Grammar and Syntax: Developing School-Age Children's Oral and Written Language Skills provides insight for clinical speech-language pathologists (SLPs) as well as students and faculty in communication sciences and disorders programs. Offering a practicing speech-language pathologist’s perspective on school-age language development, this professional reference book focuses on later language development and the crucial role oral grammar and syntax plays in successful academic performance. This resource synthesizes the four main components of professional expertise for SLPs: academic and theoretical knowledge, strategies for gathering diagnostic evidence, the ability to seek, understand, and apply evolving scientific evidence, and the application of therapeutic strategies. Designed to encourage creative approaches to curriculum-based speech-language therapy practices, Grammar and Syntax: Developing School-Age Children's Oral and Written Language Skills provides the foundation SLPs need to help children and adolescents achieve academic success. Key Features: * Anticipation guides at the beginning of each chapter stimulate readers to prepare for reading * Bolded key terms and a comprehensive glossary improve retention of material * Related resources in addition to cited sources provide jumping off points for deeper understanding * Tables of language development references to use at-a-glance * An evidence-based approach that references many primary and historical sources, including the “big names” in each content area * A unique combination of the perspectives of language development and language disorders with literacy development and literacy difficulties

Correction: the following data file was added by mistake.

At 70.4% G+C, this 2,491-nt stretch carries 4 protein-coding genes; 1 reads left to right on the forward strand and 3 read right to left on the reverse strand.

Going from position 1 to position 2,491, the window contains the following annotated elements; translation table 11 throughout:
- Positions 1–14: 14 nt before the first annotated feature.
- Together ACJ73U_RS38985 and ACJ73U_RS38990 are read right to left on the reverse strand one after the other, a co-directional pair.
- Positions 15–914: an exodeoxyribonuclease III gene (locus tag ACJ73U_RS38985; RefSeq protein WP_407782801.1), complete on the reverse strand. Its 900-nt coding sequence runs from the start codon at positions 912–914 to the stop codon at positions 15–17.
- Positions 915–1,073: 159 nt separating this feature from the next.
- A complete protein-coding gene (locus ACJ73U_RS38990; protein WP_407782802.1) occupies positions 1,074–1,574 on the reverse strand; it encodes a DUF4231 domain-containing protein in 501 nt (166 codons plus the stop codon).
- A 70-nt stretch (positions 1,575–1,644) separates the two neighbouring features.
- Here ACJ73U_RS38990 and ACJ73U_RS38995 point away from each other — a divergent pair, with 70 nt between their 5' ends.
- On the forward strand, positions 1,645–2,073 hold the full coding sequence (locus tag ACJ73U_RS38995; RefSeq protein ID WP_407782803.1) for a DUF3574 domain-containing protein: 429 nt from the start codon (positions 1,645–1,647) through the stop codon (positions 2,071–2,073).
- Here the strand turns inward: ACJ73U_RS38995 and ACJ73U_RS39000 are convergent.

Communication Sciences and Disorders: From Science to Clinical Practice, Third Edition is an excellent introductory text for undergraduate students enrolled in their first course in communication sciences and disorders. Written by experts in the field, this text contains basic information about speech disorders that are related to impairments in articulation, voice, and fluency; language disorders in children and adults; and hearing disorders that cause conductive and sensorineural hearing losses. It includes basic information on the speech, language, and hearing sciences and practical information about assessment and intervention practices. Unlike some other introductory text books, this book also includes chapters on multicultural issues, deafness, dysarthria, and dysphagia. NEW TO THE THIRD EDITION - Updated content with new information on evidence-based practice - New online video segments that clearly demonstrate a variety of communication disorders at different ages and severities - New chapter on cleft lip and palate - New information on cochlear implants and listening - New information on spoken language approaches to audiologic habilitation - The two chapters on preschool and school-age language disorders are now combined into one chapter - The two chapters on auditory rehabilitation and deaf education are now combined into one chapter In-Text Features: Boxes featuring personal stories from the authors and guides to online video segments, learning objectives, and bolded key terms End-of-Chapter Features: Study Questions, Key Terms, References, and Suggested Readings Instructor Resources: Slides in PowerPoint format, Test Bank, and an Image Bank